We've been asking top guidebook writers for their tips on alternatives to well known tourist attractions. Today's expert is Robert Landon, author of Lonely Planet Florence Encounter, 1st edition.
In Florence, Italy, the dome of the Duomo (or Basilica di Santa Maria del Fiore) is a wonder to behold, but the interior may not be worth the wait, since the art inside has been largely stripped away and stored in the adjacent museum. Instead, head to the recently refurbished Santa Maria Novella, which sums up three centuries of Florentine art, such as Gothic frescoes, Giotto's rather gruesome imagining of the crucifix, the revolutionary, early Renaissance facade by Alberti, and the spectacular High Renaissance cycle of frescoes by Ghirlandaio documenting the life of the Virgin Mary as if she were a Renaissance patrician. (For hours, visit the official Santa Maria Novella website.)
The benefit? Real art in its real setting with a much lower entrance fee (about $8 for Santa Maria Novella, versus about $11 to climb the Duomo plus about $5.60 (€4) to tour its Baptistery and about $8.50 to enter its museum where most of the artwork now resides). Both churches are free to visit for worship, of course.
Tip: Visit Santa Maria Novella's cloisters museum early in the morning, and you may just have the precious, early Renaissance frescoes of Paolo Uccello in the Green Cloister all to yourself. The cloister gets its name from Uccello's earthy green tones. His seething version of Noah and the Flood remains both beautiful and disturbing after nearly six centuries. You'll find the entrance tucked away on a small courtyard to the left as you are facing the church's main facade. Pay €5 for this perk. Have your hotel call in advance to check if reservations are necessary, given the church's shifting schedule of activities.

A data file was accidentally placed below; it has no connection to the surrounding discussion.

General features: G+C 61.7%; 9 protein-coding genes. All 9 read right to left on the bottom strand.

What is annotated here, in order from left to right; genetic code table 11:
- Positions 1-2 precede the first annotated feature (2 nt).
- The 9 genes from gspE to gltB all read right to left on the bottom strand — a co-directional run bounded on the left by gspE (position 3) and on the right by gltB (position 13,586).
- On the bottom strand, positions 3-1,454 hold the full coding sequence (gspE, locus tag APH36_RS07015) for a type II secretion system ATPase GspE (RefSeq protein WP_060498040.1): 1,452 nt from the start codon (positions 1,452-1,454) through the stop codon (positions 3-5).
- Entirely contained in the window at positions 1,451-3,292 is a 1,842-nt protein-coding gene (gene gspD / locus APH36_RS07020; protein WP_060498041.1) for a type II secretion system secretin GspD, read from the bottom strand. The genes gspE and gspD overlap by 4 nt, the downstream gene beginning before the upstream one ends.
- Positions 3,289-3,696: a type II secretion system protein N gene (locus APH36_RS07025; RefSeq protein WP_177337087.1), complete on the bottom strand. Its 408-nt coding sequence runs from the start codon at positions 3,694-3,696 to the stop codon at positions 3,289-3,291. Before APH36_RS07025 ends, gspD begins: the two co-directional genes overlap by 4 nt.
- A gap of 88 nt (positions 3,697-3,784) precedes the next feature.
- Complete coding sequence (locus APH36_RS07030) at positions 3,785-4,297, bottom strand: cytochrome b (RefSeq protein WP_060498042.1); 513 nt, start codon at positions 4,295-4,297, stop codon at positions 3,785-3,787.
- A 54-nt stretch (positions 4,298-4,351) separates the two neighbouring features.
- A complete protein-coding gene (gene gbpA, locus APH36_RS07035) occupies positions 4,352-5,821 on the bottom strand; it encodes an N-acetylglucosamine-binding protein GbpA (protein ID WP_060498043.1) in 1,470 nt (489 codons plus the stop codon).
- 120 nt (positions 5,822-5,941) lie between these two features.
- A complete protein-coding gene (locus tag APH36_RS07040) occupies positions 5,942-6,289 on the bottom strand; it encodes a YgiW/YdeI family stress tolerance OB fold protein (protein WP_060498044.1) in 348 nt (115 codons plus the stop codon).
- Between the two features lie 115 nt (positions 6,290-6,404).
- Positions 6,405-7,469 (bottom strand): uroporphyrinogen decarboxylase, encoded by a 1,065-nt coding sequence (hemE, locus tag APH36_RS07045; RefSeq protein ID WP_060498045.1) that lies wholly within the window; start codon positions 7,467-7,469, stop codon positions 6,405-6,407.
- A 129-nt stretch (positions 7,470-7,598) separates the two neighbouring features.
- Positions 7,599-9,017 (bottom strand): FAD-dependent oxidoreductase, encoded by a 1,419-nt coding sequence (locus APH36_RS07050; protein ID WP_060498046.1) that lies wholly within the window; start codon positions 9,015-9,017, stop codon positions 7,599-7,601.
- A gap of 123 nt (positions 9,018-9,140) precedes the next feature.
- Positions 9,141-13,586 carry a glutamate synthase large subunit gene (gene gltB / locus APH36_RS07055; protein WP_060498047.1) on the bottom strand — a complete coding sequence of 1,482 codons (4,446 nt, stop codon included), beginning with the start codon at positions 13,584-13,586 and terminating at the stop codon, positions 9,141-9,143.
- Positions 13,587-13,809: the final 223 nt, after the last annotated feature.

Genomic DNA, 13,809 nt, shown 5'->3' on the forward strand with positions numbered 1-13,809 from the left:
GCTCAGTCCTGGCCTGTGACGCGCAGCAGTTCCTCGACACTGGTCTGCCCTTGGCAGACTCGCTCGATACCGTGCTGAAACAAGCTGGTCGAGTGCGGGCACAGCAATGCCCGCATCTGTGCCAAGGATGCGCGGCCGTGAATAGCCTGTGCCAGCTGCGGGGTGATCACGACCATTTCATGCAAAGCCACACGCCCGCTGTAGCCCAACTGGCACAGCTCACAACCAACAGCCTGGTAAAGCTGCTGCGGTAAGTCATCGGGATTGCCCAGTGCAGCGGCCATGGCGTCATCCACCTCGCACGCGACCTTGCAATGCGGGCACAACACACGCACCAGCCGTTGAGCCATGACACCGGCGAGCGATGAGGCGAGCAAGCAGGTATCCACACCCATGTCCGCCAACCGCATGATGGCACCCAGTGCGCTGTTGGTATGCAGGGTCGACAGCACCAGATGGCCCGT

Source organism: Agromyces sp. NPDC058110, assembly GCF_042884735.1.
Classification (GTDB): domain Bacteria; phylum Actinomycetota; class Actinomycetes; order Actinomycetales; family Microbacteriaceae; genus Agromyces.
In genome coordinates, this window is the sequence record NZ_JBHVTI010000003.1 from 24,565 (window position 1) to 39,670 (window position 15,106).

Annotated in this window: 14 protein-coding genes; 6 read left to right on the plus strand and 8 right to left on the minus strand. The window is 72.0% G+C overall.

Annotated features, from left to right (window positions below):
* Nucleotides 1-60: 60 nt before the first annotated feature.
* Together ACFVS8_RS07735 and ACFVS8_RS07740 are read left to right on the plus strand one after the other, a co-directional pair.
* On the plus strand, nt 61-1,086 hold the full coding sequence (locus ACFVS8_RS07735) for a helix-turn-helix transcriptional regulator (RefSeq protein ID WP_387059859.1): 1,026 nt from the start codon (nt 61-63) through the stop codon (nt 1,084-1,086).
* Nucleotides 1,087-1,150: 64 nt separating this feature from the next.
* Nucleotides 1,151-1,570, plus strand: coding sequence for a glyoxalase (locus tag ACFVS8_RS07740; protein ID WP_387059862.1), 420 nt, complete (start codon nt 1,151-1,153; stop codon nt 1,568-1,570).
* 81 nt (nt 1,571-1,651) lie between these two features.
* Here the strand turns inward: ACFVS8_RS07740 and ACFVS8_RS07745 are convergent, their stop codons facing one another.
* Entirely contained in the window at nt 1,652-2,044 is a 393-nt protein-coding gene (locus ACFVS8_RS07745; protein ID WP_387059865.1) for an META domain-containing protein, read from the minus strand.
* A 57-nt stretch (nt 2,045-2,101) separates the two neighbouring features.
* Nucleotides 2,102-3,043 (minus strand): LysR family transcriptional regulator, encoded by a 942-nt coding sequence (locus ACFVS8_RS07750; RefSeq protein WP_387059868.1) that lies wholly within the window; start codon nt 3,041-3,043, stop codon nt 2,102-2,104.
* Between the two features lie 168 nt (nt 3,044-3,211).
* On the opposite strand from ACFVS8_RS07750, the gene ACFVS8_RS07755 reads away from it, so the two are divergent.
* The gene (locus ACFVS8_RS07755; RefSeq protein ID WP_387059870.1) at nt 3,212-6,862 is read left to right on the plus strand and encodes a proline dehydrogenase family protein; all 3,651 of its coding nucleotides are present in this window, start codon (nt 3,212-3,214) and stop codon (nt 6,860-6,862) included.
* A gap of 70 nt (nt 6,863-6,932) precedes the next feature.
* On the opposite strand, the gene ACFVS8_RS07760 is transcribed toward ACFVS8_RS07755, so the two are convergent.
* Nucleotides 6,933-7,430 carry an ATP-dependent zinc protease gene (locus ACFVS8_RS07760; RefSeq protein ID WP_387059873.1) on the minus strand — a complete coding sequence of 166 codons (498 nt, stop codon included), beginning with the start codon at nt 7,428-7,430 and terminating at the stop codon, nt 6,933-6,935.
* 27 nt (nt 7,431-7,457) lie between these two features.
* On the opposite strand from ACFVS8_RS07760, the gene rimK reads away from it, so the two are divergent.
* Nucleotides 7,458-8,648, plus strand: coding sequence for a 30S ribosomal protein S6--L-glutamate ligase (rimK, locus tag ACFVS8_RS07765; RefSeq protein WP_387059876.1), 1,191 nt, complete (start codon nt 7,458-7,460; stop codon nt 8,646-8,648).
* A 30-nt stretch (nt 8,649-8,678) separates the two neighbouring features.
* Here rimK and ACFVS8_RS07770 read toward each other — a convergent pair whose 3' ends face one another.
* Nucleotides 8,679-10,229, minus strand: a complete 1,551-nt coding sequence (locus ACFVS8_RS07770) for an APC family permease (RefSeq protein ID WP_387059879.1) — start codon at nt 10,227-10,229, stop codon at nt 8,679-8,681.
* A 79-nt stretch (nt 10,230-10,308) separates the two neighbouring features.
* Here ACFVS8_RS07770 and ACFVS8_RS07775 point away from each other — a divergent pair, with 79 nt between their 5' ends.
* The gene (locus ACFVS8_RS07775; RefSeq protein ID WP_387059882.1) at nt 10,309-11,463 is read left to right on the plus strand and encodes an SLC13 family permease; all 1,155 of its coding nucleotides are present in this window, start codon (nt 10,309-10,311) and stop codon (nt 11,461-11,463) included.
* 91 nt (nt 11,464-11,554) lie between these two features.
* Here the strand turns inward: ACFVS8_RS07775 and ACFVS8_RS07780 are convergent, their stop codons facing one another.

Now don't get us wrong. Neither Robert Landon nor Lonely Planet are dismissing any attraction that's rightfully famous. Everyone agrees you can have fantastic experiences at well known attractions. All we're trying to do here is recognize that—under some circumstances and for certain types of travelers—lesser known attractions may have their own appeal, offering comparable experiences.
For example, Basilica di Santa Maria del Fiore is an architectural wonder, given that is has the largest masonry (brick) dome ever built. (The story of its construction is fascinatingly recounted in Brunelleschi's Dome.) Florence's cathedral for centuries, this was also the burial ground for many famous local citizens. A garish new facade was added to the building in the 1800s. Its Baptistery is an artistic treasure, worth a look, too. If you decide not to pay the high fees to see these sites, you may want to tour the museum dedicated to them both (and containing many of the works that used to hang in them): Museo dell' Opera del Duomo for tickets of about $8.40 (€6). Among its key exhibits: Ghiberti's original panels for the door of the Baptistery and a Pietà by Michelangelo.
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(Thanks to Jason and Kate for catching an editing error regarding the photo used in the original version.)